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Creating an Effect plugin with Gin

Audio Software Developer: macOS iOS Windows Linux

Creating an Effect plugin with Gin


Creating a plugin with Gin & JUCE is a lot fast than with JUCE alone. A lot a boiler plate is handled for you, which lets you focus on getting your DSP working. This tutorial explains the code in the Gin example Effect plugin which is a simple gain and pan plugin. A basic understanding of JUCE plugins is assumed. Start by forking and renaming the GinPlugin repo. Edit the CMakeLists.txt with you plugin name and ID and the script with the name of your plugin. The repo is already setup to build a VST3, AU, LV2 plugin on Windows, macOS and Linux. Notarization on macOS is supported by adding your Apple developer account ID and signing keys as repository secrets.

First Steps

Subclass your processor from gin::Processor instead of juce::AudioProcessor and your editor from gin::ProcessorEditor instead of juce::AudioProcessorEditor.

The gin::ProcessorOptions class allows you to specify options for your plugin. By default it is filled with sensible defaults based on various JUCE #defines. At the end of your constructor you also need to call init(). A minimal plugin should look like this:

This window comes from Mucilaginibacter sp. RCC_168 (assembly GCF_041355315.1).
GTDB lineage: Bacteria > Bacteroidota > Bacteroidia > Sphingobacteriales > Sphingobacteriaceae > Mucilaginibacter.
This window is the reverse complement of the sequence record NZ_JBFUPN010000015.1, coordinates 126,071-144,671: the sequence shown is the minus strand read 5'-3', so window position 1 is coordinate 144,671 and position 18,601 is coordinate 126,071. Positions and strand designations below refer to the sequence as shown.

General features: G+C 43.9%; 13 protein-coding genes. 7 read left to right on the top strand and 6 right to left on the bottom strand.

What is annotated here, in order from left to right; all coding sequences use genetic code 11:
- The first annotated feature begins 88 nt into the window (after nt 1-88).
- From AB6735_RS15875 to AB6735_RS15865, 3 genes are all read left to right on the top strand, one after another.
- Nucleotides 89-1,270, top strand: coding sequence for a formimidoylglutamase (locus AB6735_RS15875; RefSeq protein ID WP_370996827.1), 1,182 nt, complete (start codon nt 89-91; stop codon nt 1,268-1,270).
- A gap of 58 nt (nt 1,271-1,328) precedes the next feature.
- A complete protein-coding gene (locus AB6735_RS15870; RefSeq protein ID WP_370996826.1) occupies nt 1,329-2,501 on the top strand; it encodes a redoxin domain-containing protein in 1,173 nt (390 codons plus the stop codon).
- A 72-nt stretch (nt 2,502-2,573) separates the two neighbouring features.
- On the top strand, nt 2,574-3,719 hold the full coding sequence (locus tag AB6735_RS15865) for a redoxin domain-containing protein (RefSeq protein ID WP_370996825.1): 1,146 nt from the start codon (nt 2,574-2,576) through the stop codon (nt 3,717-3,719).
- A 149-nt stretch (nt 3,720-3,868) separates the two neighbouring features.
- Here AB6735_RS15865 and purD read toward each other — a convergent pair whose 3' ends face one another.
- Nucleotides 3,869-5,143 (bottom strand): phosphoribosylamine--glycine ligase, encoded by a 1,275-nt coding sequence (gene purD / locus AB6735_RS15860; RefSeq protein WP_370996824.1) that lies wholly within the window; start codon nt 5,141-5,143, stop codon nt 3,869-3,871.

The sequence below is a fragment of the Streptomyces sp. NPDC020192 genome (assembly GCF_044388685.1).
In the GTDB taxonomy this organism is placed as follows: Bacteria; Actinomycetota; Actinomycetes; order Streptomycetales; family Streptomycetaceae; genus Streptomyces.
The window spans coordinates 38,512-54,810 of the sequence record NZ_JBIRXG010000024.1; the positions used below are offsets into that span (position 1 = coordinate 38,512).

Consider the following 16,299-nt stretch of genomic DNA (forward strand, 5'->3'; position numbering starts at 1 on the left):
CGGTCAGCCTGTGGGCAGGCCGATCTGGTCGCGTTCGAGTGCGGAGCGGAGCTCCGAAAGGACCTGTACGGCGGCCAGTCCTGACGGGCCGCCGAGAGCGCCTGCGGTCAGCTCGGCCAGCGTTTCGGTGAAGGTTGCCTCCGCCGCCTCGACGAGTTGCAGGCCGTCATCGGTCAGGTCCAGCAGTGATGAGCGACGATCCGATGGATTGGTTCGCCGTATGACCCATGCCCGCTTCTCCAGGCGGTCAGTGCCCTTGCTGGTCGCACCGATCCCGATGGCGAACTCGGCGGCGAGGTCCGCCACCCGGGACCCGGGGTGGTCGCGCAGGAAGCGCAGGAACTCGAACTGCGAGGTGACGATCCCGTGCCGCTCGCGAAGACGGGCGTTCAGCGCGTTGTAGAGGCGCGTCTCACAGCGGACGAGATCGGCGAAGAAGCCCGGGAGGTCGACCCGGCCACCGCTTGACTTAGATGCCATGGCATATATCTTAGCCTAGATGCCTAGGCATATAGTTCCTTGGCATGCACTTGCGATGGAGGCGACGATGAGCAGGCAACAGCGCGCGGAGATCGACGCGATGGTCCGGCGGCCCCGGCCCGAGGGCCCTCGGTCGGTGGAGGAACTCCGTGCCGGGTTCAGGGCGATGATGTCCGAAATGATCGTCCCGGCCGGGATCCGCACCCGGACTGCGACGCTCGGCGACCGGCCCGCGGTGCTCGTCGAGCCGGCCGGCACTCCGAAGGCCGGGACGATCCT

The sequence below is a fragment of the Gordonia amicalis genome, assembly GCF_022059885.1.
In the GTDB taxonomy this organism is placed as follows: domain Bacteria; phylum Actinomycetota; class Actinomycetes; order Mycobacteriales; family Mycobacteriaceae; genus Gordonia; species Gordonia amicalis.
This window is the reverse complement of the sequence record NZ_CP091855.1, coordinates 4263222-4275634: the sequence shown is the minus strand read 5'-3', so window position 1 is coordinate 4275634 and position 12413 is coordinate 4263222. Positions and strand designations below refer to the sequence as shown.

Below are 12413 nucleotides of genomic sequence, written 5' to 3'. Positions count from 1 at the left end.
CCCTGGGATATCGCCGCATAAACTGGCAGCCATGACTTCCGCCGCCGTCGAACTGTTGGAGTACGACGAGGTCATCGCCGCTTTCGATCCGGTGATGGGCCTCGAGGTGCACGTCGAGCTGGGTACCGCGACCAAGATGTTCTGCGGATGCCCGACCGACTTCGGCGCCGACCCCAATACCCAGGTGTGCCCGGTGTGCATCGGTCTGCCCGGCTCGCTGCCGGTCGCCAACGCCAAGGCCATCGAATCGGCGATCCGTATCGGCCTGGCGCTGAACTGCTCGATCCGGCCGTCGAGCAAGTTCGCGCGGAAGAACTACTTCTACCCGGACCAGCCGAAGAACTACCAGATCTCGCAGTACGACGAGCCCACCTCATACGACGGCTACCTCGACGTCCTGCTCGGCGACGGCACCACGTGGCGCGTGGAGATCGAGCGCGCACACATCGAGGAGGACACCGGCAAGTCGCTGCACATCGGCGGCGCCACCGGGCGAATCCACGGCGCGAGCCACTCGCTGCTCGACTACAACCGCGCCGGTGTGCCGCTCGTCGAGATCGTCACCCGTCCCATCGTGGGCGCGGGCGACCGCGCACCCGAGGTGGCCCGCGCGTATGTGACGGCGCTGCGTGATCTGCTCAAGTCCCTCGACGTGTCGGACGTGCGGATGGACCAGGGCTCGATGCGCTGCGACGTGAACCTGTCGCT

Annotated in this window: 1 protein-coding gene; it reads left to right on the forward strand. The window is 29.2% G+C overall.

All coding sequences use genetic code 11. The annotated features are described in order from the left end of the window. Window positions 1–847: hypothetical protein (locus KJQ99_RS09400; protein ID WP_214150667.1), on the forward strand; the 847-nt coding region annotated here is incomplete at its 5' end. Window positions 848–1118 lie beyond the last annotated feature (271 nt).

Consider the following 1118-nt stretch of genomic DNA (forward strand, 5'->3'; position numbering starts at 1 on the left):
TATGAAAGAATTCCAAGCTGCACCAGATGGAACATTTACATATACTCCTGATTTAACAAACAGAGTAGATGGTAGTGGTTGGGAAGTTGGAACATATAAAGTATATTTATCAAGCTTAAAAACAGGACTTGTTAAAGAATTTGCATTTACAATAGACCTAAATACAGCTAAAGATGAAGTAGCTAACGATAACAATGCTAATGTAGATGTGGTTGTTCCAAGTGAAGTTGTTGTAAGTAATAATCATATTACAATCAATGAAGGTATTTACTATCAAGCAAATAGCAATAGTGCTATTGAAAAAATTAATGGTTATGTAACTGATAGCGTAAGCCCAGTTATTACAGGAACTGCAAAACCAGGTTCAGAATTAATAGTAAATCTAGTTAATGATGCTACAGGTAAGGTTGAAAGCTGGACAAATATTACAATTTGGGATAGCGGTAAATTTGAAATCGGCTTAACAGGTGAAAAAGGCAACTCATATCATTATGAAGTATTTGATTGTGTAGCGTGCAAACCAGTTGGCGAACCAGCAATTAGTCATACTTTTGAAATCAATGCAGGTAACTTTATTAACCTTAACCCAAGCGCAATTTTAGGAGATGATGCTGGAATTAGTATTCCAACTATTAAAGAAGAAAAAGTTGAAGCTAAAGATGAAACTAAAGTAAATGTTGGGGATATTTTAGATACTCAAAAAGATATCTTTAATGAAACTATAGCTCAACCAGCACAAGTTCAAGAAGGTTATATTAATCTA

static gin::ProcessorOptions getOpts()
    gin::ProcessorOptions opts;
    // Fill in your custom options here
    return opts;

    : gin::Processor (false, getOpts())
    // call init and the end of your constructor

Gin automatically handles loading and saving state, loading presets etc, all that is requires of your processor is to create the parameters and implement the processBlock function.

Adding Parameters

Gin supports internal parameters and external parameters. Internal parameters are not visible to the host, and should be used for things that have no need to be automated. They are also useful for ranges that might change in size, like number of filter types. External parameters are exposed to the host and can be optionally automatable or not.

For the vol & pan effect we will add 4 parameters, 2 internal (pan law & polarity invert) and 2 external (vol & pan)

    levelParam  = addExtParam ("level",  "Level",  {}, "dB", {-100.0f, 5.0f, 0.0f, 5.0f}, 0.0f, 0.05f);
    panParam    = addExtParam ("pan",    "Pan",    {}, {},   {-1.0f,   1.0f, 0.0f, 1.0},  0.0f, 0.05f,  panTextFunction);
    modeParam   = addIntParam ("mode",   "Mode",   {}, {},   { 0.0f,   1.0f, 0.0f, 1.0},  0.0f, 0.0f,   modeTextFunction);
    invertParam = addIntParam ("invert", "Invert", {}, {},   { 0.0f,   1.0f, 0.0f, 1.0},  0.0f, 0.0f,   onOffTextFunction);

For each parameter, provide and id, name, short name (optional), label (optional), range, default, smoothing time (optional) and value to text function (optional). A smoothing time prevents zipper noise when the user adjusts a parameter. Setting a smoothing time of 0 disables smoothing, leaving it up to your algorithm to provide smoothing itself.